Articles for Teachers

Characteristics of Good English Instructors
By:Khalid Al-Seghayer, Ph.D <Show E-Mail>

Teachers are the key figures in the English learning process. Their influence is fundamental to their students’ progress or lack thereof. To achieve the desired result in teaching English, i.e. guiding students to its successful acquisition, teachers have to be aware of and adhere to certain essentials. They also need to take into account crucial factors such as classroom atmosphere, classroom management, tolerance, patience, passionate, and other aspects. This introspective essay will undertake to highlight a number of good characteristics that make good English as a second or a foreign language instructor. These attributes are not inclusive of all major characteristics that good English instructors should have, but they seem to be the most important ones.

Ya talkin’ to me?

For English teachers, being good at the language is not sufficient; they must also use appropriate teaching techniques. Yet, many times language skill is the sole criterion used to qualify - or disqualify- someone for teaching. This observation or affirmation is based on the personal and perhaps controversial belief that there is no significant correlation between a teacher’s own language competency and the language achievement of his or her students. On the contrary, English teachers must be familiar with and able to adapt and employ a variety of teaching techniques in addition to having an appropriate knowledge of the language. These techniques are methods of teaching that include classroom behavior or classroom activities and procedures which employ specific strategies selected by teachers to achieve their objectives. Language competency and teaching techniques go hand in hand in enhancing teacher effectiveness in the classroom.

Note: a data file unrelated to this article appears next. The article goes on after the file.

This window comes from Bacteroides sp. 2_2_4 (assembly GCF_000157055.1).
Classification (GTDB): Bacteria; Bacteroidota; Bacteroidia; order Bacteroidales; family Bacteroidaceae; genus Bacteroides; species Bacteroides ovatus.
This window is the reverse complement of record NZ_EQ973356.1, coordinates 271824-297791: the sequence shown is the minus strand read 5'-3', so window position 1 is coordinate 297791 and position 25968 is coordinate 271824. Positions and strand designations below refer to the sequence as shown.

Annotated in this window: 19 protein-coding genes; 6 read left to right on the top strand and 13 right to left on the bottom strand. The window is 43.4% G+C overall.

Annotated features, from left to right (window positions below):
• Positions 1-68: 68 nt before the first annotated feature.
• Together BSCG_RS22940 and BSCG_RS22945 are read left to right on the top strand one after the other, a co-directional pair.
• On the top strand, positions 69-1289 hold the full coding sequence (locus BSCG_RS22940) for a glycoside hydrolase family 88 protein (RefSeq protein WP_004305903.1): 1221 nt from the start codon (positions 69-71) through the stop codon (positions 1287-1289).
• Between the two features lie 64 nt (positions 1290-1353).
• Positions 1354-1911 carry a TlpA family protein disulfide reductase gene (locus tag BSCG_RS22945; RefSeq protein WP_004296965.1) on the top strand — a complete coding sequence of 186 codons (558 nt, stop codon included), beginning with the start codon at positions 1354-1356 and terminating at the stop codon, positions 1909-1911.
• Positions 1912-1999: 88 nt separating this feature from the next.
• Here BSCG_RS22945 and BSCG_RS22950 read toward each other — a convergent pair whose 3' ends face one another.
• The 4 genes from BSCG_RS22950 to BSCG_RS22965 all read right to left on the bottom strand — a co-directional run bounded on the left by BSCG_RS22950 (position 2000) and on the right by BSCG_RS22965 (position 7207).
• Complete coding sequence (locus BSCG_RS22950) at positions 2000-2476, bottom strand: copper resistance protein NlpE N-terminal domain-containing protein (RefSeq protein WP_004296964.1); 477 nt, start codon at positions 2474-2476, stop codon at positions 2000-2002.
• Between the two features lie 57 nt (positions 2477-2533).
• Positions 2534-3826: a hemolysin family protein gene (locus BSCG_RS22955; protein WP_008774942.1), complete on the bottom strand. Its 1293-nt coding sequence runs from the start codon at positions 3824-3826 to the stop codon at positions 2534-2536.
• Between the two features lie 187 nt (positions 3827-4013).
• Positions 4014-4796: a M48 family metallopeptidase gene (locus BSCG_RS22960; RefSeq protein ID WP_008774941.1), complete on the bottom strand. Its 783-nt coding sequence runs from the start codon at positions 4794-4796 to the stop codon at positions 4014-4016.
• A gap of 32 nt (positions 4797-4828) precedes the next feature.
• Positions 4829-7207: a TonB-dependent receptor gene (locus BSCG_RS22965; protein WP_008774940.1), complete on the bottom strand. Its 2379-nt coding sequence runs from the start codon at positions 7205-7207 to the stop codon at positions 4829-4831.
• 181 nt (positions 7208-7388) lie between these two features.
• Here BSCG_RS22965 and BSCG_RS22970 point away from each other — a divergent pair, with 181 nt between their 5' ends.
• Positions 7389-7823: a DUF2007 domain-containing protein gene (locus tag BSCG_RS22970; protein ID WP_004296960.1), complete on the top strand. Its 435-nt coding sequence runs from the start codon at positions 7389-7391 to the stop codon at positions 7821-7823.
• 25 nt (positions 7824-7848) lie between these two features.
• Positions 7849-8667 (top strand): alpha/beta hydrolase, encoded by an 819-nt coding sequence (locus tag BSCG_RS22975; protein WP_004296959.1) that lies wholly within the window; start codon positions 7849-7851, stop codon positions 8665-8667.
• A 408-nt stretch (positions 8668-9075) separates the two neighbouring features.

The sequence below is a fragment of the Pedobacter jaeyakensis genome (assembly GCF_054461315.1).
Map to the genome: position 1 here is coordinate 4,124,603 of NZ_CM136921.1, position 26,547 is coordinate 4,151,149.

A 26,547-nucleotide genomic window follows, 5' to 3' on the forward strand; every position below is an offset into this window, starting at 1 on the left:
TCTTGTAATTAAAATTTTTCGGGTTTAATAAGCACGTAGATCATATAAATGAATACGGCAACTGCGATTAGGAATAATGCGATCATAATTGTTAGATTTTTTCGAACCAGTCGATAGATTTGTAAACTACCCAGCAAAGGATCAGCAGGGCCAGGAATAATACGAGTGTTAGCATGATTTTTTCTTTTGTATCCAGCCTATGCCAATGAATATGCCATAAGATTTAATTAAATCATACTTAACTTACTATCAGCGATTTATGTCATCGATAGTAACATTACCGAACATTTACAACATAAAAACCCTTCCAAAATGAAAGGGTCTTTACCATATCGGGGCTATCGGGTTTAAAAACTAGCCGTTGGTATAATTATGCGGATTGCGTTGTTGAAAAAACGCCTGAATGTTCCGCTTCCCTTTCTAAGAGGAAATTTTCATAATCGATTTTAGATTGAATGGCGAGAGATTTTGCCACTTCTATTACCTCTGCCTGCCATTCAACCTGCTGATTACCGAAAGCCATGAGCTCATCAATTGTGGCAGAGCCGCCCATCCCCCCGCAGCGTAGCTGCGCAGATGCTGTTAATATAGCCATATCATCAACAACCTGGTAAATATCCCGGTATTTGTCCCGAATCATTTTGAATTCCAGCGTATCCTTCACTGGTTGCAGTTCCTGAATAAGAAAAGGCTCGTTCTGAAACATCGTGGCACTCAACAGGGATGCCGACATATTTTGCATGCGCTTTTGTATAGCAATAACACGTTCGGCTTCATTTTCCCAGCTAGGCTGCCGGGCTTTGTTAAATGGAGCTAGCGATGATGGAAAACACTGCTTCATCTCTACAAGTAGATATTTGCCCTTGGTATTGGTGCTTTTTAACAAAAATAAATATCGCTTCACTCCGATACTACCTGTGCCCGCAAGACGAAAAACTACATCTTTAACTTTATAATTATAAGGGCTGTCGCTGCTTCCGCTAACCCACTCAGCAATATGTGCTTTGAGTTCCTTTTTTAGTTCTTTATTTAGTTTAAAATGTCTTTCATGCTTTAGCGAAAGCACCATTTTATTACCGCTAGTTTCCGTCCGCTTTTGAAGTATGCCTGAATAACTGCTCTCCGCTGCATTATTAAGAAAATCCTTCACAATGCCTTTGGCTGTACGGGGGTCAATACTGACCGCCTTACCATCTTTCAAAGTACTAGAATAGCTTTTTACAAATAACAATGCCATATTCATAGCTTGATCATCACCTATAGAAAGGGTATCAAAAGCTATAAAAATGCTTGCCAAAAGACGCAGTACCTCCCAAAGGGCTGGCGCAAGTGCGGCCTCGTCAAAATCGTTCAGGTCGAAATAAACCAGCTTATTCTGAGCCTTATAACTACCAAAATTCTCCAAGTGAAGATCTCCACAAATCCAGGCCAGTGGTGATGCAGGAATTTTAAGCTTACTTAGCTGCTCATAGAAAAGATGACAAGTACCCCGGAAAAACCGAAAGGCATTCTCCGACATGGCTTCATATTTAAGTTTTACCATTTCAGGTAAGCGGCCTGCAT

I got Attitude!

The attitude of the teacher also influences student success. A positive attitude is essential. Teachers need to be confident that their students are capable of learning another language. If, for example, a teacher assumes that half of the class is incapable of acquiring the passive voice, then many of the students will never learn this grammatical form. On the other hand, if a teacher is convinced that all of the students can produce the /l/, eventually they will all be able to say it. So, good English instructors are those who remain distinctly conscious of their covert attitudes toward their students' efforts to learn English and the impact of those attitudes upon the success of their learning experience.

What’s the Plan?

The ability to design an effective lesson plan is essential to successful teaching. English teachers need to educate and train themselves on how to design a lesson plan that is tailored to the needs and abilities of their students. The educational aims of each lesson must be clear, and activities should be selected that contribute to the realization of those aims. Lesson objectives should be stated in terms of student capability, that is, in terms of what the student will be able to do as a result of instruction. These objectives must specify a goal in terms of student learning and skill. For example, one specific objective might be that students will be able to answer yes and no questions using the present tense.